A literal translation becomes “Ya no vivire mas en esta casa de mierda.” As you can see, the slang word “crappy” is replaced with “mierda,” which means “shit.”

As we saw earlier, “shit” means feces.

To soften this translation, you can soften the translation to “Ya no vivire mas en esta casa destartalada.”

If you translate this expression back to English, you get “I won’t live in this dilapidated house.”

I hope that makes sense.

Translating slang is hard as it is. This is why you need a formidable WordPress translation plugin such as TranslatePress.

A Case for TranslatePress Plugin for Slang Translation

The TranslatePress plugin is a versatile solution for website translations, including slang translation. It comes with a range of powerful features that help you translate all content on your website.

As far as translating slang goes, the plugin provides visual context to translations because of its intuitive translation editor, which looks like this:

translatepress editor

With the above visual translation editor, you can fine-tune your slang translations manually. I say this because machine translations don’t catch the nuances of slang.

To help with this, TranslatePress comes with another nifty feature known as Translator Accounts. This add-on allows you to create or allow an existing user (or a professional) to translate slang with ease directly on the site without needing any coding skills.

The TranslatePress plugin comes with a whole lot more features that make translating slang a breeze. Notable features include:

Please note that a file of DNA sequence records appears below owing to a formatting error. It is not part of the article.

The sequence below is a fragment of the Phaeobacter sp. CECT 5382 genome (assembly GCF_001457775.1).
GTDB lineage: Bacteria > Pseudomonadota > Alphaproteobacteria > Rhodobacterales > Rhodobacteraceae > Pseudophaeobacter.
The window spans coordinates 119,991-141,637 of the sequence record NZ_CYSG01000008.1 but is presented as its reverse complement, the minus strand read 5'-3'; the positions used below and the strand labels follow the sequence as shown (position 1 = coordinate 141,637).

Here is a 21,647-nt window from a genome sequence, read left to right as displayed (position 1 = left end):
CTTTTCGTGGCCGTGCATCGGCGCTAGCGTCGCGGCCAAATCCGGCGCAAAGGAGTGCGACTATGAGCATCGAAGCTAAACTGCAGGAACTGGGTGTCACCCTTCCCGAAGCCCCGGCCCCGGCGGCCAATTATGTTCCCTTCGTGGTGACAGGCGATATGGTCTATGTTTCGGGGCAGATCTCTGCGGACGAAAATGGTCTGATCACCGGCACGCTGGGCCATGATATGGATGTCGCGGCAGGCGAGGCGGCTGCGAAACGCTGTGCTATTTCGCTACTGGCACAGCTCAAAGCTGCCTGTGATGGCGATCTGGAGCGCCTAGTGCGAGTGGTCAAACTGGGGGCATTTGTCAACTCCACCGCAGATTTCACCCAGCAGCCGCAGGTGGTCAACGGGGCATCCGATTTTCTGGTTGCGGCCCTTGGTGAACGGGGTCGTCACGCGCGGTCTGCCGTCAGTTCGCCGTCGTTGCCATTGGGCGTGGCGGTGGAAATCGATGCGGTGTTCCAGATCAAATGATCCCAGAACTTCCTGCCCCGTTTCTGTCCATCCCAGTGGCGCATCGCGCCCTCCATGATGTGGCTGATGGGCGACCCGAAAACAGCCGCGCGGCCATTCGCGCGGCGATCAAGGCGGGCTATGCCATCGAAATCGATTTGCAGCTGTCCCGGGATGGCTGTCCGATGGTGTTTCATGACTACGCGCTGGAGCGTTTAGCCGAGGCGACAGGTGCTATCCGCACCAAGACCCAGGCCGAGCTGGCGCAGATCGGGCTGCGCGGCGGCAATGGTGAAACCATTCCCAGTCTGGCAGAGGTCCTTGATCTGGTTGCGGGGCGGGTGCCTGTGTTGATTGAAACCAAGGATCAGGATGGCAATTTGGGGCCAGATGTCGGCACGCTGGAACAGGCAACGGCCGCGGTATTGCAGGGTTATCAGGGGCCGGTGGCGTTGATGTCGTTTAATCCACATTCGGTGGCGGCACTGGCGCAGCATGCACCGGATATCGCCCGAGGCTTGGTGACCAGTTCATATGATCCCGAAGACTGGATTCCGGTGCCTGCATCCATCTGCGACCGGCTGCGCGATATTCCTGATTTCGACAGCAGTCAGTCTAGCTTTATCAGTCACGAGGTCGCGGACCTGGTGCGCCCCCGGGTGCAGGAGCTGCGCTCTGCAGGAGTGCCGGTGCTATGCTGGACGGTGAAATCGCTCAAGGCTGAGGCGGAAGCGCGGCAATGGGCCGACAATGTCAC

• Image translation, meaning you can translate slang text in your images;
  • Full support for Google Translate and Deepl;
  • Customizable language switcher, so users can choose their preferred language easily;
  • WooCommerce support;
  • SEO pack, so you can drive more traffic from your translated slang content;
  • And more.

If you want to translate slang on your WordPress site without breaking a sweat, I can’t think of a better translation plugin.

Besides, you have nothing to lose. There’s a free version of TranslatePress on that lets you test the waters.

TranslatePress Multilingual

TranslatePress is the easiest way to translate your WordPress site. It's fast, won't slow down your website, works with ANY theme or plugin and it's SEO friendly.

Get the plugin

Or download FREE version


Translating slang presents a lot of challenges to many translators. To overcome the challenges that come with slang translation, follow the tips we’ve shared above, and use your creativity to adapt translations for the intended audience.

Have you ever translated slang before? Did you face any challenges? How do you translate slang on your website? Please share your thoughts and suggestions in the comments section below.